Should I consider a new TV?

Joined
Oct 7, 2020
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AZ
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Dan
LG just dropped the price of their mainstream OLED's $500 -- love my 65" CX!!!

Note - you don't need high luminance - you need ENOUGH to cover the dynamic range of the material PLUS enough to overcome the reflected light from the room.
With a good polarizer and coatings in front to eliminate reflections, high brightness is not really as important as one thinks.

Just never buy an LG fridge.

From personal experience...
 
Joined
Jan 13, 2006
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Walter Rowe
I've had better luck with Sony for TVs than any other brand. More money, but better performance and longevity.

More expensive, but since I don't buy very often, I don't care, plus prices keep going down, as performance improves.
This has been my experience also. I once had enough points on my AmEx that I got a 32 inch XBR LED for free. It now is in the room where my wife walks on the treadmill.
 
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Walter Rowe
I struck out on my first attempt for that reason. In addition, she raises the question of what to do with the old one since it still works.
Sadly any set over five years old cannot even be donated to Goodwill or Salvation Army. I had an old "flat screen" CRT 24-inch Sony that must have weighed 40 lbs. I donated it to a halfway house. They were thrilled to get it. We have donated other things like old iMac computers to a local women's shelter. They are always grateful and I am always glad to help them.
 
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Ian
I just ordered an LG OLEDCX65 (4k, HDR) to replace my 9 year old Panasonic Plasma (1080p) and can't wait to get it as it will be a major improvement. I think you will see the a substantial benefit as well. Costco just put them on a major sale as has Amazon and Best Buy.

There are multiple things to know such as viewing angles; appropriate size for how far away you sit, panel type (LED or OLED), light array (edge or local dimming); HDR type (HLG, HDR10, HDR10+ or Dolby Vision) HDMI cables (2.0 or 2.1) and more:

I recommend that you do your education and research here as there is a lot to know:

https://www.rtings.com

and here:

https://www.nytimes.com/wirecutter/search/?s=tv
You’re going to love the OLED. I have a relatively older one from Sony (A8F), but it’s still incredible. Streaming 4K content, or watching UHD Blu-Rays is incredible, especially with my 5.1.4 Dolby Atmos set-up.

it helps that I got a killer deal on the TV from Costco ($1,300 for a 65”), but even if I didn’t, I wouldn’t regret having spent the money. It’s such an incredible viewing experience.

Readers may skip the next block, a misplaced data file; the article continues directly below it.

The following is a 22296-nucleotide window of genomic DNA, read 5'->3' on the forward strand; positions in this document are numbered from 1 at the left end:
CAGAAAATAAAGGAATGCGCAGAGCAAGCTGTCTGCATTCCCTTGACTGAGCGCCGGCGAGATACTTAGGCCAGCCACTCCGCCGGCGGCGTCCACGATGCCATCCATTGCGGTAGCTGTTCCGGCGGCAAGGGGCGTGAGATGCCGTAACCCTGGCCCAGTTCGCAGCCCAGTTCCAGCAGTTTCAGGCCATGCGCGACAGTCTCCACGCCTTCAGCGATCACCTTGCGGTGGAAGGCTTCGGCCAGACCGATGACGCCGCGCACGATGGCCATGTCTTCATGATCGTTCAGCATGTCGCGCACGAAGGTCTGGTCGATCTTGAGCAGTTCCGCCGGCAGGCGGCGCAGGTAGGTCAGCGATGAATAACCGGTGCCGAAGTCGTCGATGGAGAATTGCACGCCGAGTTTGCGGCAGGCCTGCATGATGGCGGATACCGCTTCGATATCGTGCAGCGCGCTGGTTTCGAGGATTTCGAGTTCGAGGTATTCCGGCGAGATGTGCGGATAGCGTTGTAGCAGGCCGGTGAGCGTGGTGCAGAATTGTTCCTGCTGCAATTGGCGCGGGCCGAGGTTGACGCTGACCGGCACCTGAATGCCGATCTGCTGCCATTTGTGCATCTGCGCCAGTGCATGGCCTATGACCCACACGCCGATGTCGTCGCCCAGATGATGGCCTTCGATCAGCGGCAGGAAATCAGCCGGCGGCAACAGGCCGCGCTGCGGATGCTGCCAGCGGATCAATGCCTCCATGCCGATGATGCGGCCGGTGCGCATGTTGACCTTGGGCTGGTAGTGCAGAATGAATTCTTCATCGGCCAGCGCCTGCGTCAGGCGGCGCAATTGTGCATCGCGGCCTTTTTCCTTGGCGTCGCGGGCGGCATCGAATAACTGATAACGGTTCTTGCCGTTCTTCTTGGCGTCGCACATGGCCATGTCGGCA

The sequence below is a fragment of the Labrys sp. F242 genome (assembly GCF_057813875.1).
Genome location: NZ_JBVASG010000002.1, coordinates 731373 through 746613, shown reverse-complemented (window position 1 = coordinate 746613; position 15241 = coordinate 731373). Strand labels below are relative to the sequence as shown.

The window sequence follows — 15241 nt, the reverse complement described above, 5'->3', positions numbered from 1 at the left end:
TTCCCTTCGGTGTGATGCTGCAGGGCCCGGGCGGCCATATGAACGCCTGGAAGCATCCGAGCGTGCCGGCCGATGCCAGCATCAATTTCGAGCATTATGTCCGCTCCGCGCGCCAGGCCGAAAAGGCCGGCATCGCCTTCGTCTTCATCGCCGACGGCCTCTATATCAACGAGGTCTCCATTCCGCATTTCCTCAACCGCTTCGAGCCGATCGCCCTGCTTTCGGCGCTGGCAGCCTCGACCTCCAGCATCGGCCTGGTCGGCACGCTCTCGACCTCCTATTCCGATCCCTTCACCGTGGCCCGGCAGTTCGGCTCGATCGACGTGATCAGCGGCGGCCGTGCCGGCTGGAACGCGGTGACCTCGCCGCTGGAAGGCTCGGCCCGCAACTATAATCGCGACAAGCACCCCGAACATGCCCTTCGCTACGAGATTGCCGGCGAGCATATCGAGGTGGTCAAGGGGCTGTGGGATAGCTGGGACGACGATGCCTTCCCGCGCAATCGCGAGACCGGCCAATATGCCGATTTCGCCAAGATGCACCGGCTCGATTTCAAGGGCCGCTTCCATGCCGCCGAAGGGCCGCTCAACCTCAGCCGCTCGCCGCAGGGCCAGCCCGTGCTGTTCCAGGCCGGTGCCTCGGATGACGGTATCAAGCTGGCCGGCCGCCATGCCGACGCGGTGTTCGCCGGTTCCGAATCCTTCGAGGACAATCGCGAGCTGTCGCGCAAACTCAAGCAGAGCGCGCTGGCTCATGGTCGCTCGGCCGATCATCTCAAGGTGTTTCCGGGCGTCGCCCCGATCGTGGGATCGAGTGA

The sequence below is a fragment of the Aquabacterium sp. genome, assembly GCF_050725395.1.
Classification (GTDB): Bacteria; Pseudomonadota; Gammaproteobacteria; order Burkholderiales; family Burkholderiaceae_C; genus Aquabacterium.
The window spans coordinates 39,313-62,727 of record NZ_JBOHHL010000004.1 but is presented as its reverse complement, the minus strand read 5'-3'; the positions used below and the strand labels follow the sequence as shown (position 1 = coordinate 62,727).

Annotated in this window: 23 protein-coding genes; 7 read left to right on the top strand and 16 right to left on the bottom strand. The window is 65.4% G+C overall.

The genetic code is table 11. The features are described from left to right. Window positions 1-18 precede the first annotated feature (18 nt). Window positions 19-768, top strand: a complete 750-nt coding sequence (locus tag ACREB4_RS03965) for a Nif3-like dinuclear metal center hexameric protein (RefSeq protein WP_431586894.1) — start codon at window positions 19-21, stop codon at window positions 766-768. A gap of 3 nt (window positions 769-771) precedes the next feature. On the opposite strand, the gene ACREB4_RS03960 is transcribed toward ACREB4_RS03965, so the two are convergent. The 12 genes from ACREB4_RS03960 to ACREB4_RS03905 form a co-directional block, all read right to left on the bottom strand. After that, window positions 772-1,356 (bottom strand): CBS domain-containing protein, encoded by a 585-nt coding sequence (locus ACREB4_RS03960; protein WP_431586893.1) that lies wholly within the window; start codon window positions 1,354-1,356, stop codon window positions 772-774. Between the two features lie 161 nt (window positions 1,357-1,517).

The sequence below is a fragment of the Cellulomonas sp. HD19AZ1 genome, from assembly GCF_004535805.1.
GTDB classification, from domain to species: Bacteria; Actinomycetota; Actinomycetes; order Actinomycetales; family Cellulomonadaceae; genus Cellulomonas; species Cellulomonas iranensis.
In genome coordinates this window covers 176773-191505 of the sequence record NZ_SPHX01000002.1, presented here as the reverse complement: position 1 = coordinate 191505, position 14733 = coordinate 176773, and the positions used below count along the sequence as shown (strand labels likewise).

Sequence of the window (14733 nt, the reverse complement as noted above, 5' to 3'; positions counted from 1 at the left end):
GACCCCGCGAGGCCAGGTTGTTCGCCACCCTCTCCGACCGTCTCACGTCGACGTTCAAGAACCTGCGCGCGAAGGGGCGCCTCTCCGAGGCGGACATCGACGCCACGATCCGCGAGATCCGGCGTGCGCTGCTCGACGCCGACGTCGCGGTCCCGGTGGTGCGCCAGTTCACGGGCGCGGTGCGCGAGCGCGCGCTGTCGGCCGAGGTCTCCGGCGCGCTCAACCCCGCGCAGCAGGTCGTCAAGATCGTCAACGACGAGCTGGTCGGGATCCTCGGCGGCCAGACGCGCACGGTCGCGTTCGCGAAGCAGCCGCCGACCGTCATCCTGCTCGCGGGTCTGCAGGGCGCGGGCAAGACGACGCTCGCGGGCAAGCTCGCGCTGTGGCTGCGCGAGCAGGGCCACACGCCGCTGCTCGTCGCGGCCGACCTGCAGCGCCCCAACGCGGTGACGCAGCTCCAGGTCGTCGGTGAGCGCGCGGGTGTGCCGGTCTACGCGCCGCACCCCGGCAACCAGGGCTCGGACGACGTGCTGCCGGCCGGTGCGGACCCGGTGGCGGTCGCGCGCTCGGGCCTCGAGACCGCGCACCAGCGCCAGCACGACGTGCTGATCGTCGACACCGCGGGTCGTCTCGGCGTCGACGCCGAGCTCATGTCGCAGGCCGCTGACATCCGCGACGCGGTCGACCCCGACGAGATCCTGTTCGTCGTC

Joined
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Pacific Wonderland
I own the 65" CX OLED from LG -- Freaking Fantastic -- great for reviewing our shots when we plug in our Nikons.
Also - streaming some of the real 4k content is amazing.
Now that it's been marked down $500, it's even more amazing.

Now that we're stuck at home much more with the Rona, investing in the home theater was an easier sell.
 
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Joined
Sep 23, 2006
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This discussion about t.v. hardware is interesting from an imaging point of view, but for me the issue is not so much the device as what there is to watch on it. We like movies and have Netflix and Apple TV but so many times we are disappointed as our dislike of violent movies eliminates a large fraction of them. We have more luck with TCM, Cinemoi and a couple of other channels on our cable and of course there's also sports and special interest programs, but nothing at this point that would motivate us to replace our several years old HD t.v., considering also that we don't sit close to the set and don't have room for anything really big.
 
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Ken
This discussion about t.v. hardware is interesting from an imaging point of view, but for me the issue is not so much the device as what there is to watch on it. We like movies and have Netflix and Apple TV but so many times we are disappointed as our dislike of violent movies eliminates a large fraction of them. We have more luck with TCM, Cinemoi and a couple of other channels on our cable and of course there's also sports and special interest programs, but nothing at this point that would motivate us to replace our several years old HD t.v., considering also that we don't sit close to the set and don't have room for anything really big.